‘The War on Want’ – Why the Living Wage is So Important

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Living Wage

Many people associate poverty with unemployment or developing countries. In reality, the problem of poverty is much closer to home than many realise – and actually affects many working people struggling to make ends meet. This might seem strange as we live in one of the most developed countries in the world with legislation in place to protect employees, such as the National Minimum Wage.

Each year the government sets the National Minimum wage, affecting millions of the countries lowest paid workers. The original idea behind its implementation was to compel companies to ensure they paid a fair wage to their employees for their work. So, if this is the case, surely it should be difficult for any working person in the UK to be living in poverty?

Given the rising costs of living and the stagnation of wages since the 2008 economic crisis, the fact is that poverty in the UK is likely to rise if nothing is done about it now.

The Living Wage – What is it?

The Living Wage is designed to solve this problem. It is announced each year by the Living Wage Foundation, who actively promote the benefits and positive impacts of employers paying a fairer Living Wage (ensuring employees earn enough to live a minimum standard of living), rather than the National Minimum Wage (which is not high enough to keep people out of poverty).

Calculated each year by the Centre for Research in Social Policy (CRSP) of Loughborough University, the Living Wage is an hourly rate based on figures of minimum income required for a household to maintain minimum acceptable standards of living. It is currently set at £8.25 for the UK as a whole, and £9.40 for those living in London. The Minimum Wage is currently £6.70 per hour.

The Living Wage is important for many reasons. Without enough money coming in, problems facing a household can be more than just financial. The emotional strain caused by financial worries can be huge, affecting entire families, including children. This affects not just individuals, but the very future of our society. The burden of supporting people in this position is also usually passed on to the state, through increased benefit bills and, in the most extreme cases, increases in the need of expensive social services needed to tackle social problems and crime.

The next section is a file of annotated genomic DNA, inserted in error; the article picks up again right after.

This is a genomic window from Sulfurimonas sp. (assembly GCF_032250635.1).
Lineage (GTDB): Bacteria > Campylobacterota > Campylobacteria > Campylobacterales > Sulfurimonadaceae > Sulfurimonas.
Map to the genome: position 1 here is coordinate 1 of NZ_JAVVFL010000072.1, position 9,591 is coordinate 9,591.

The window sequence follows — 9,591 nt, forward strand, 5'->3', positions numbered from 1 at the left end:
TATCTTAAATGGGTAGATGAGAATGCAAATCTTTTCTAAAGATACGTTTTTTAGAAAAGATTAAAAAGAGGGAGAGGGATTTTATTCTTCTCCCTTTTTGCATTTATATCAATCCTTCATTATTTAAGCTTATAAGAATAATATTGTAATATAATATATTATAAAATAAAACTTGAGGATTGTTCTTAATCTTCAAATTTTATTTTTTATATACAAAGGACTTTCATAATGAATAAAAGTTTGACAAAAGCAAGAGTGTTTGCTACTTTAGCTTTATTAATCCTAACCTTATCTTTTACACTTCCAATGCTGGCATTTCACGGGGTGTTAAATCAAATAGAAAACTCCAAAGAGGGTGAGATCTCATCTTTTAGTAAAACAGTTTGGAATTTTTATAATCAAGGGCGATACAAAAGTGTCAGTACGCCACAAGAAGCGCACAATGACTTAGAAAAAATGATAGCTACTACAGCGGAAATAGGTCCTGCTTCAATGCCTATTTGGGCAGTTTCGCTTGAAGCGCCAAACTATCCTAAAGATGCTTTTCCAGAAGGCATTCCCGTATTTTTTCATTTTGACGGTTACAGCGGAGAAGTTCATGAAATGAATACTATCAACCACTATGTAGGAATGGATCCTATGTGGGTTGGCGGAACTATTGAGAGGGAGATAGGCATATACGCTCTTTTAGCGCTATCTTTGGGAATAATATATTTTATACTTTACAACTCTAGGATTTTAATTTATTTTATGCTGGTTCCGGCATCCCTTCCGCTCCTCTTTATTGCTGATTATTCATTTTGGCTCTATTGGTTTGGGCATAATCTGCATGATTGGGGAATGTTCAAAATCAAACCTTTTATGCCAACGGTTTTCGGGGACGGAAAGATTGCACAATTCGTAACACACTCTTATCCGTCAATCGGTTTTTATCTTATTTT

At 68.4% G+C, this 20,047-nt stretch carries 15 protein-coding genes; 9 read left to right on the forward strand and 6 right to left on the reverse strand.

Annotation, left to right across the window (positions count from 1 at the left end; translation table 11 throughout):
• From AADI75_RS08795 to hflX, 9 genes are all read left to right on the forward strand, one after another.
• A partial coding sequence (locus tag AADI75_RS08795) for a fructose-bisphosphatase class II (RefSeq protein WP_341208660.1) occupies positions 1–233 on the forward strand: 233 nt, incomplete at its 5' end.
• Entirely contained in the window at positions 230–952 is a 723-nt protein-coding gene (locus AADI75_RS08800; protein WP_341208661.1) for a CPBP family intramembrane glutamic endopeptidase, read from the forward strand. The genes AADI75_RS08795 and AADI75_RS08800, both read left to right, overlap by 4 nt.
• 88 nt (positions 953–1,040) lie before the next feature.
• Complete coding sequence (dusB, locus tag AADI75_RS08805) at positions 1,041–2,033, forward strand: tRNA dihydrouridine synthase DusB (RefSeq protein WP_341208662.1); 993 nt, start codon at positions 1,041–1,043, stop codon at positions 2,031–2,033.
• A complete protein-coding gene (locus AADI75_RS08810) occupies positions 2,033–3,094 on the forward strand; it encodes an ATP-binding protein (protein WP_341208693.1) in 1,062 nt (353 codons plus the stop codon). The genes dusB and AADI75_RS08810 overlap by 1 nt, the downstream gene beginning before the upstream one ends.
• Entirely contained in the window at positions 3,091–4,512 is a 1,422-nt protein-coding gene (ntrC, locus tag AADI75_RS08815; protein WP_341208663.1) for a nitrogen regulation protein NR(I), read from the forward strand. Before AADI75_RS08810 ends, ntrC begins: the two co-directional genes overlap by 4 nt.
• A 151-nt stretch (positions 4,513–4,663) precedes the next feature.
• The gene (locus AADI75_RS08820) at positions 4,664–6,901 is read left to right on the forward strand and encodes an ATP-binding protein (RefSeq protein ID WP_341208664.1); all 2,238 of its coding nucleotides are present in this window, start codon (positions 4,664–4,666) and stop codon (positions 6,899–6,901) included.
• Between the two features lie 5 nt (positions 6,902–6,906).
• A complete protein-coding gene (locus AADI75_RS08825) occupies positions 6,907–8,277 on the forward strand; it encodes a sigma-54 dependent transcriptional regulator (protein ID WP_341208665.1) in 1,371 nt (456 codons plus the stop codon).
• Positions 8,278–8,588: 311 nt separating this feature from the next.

Why Should you Support the Living Wage?

The government has pledged to introduce a “national living wage” for all people over 25 years of age. This will see the minimum wage rise to £7.20 in April 2016, reaching £9 per hour by 2020.

Although this is welcome news, the fact is millions of workers in the UK are still affected by low wages today. 70% of people working in retail for example earn less than the Living Wage right now, that’s 760,000 people, the largest single affected group. Amongst workers who wait tables, work behind bars or in kitchens, the proportion of workers earning less is even higher.

The Living Wage foundation supports and promotes employers which pay at least the living wage voluntarily. They maintain a searchable list on their website, and detail the many benefits that paying a fair wage can bring employers.

For those looking to invest money ethically this can be a key consideration. Businesses which promote more ethical practices have been shown to grow at a faster rate, providing not only better returns for investors, but also ensuring that other businesses and governments are put under pressure to adopt more ethical practices and legislation.

If ethical business practices are important to you, then so should supporting the Living Wage. It provides workers with enough money to live happy fulfilled lives, benefiting society, and encouraging growth in all spheres of life.

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